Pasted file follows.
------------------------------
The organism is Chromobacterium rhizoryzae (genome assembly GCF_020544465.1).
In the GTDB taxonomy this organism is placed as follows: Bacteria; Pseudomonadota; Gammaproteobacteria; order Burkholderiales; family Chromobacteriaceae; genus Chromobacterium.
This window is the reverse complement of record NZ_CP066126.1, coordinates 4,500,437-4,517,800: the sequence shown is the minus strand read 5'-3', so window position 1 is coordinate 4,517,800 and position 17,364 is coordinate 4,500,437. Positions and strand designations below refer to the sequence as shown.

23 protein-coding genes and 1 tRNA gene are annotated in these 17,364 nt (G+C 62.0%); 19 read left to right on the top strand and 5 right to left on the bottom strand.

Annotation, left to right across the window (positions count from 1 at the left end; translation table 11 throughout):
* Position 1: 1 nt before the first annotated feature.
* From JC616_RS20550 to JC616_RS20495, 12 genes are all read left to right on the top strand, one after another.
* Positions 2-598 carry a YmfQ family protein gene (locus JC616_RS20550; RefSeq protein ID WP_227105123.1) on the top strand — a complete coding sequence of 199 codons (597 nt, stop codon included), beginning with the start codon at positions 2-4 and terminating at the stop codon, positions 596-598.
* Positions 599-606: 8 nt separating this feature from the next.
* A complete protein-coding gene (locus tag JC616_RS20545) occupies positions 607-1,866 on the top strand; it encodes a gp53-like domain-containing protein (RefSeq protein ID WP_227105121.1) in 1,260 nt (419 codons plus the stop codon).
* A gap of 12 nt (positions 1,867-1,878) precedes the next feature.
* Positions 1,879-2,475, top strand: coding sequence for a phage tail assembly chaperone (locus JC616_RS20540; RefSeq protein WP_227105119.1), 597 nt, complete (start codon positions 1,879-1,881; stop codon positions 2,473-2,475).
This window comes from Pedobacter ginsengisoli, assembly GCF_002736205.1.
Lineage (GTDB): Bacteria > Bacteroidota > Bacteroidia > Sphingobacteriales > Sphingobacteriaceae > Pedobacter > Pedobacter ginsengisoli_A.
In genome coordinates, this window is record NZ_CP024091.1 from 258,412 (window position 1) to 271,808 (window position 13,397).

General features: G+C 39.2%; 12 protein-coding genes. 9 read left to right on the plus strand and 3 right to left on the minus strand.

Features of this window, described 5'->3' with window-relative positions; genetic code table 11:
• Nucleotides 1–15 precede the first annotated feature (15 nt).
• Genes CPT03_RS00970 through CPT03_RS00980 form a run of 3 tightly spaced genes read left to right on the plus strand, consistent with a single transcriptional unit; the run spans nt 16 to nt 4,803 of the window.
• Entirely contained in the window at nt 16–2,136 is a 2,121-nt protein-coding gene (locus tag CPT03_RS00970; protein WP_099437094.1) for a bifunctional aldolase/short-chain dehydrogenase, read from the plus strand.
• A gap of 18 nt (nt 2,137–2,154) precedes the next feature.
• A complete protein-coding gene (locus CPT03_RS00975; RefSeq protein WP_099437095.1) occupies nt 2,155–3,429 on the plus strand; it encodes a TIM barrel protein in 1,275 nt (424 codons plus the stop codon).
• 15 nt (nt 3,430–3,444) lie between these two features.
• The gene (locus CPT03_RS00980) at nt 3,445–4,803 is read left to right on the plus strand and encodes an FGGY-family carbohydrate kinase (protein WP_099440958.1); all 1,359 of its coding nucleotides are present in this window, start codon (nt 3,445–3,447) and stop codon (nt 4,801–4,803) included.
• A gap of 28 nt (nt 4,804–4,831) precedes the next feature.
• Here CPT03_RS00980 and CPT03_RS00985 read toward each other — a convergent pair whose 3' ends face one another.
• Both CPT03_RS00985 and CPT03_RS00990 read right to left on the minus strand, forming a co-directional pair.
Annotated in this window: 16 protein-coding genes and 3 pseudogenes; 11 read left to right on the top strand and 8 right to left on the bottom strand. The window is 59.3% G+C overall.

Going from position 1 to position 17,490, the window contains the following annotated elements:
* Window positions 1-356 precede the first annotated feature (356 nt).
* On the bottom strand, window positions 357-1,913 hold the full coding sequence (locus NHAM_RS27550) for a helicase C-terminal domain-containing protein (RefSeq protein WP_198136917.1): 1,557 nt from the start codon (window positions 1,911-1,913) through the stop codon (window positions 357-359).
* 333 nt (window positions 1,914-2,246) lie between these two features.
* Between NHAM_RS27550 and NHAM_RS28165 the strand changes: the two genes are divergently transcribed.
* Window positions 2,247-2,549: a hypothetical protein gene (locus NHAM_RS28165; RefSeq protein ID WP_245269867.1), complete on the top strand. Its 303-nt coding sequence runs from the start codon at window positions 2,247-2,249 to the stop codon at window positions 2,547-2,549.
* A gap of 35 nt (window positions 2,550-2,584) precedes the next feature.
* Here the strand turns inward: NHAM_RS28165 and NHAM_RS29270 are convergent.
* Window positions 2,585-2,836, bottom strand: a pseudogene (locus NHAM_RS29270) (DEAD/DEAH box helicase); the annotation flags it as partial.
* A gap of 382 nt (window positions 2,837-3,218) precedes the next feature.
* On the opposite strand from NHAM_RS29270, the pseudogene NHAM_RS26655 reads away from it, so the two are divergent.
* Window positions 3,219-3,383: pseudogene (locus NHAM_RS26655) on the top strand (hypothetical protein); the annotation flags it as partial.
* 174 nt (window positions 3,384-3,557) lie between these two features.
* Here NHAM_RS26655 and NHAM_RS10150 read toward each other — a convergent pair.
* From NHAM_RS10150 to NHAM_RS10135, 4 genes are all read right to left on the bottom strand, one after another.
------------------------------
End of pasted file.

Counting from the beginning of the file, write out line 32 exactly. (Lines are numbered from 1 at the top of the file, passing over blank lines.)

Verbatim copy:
* 333 nt (window positions 1,914-2,246) lie between these two features.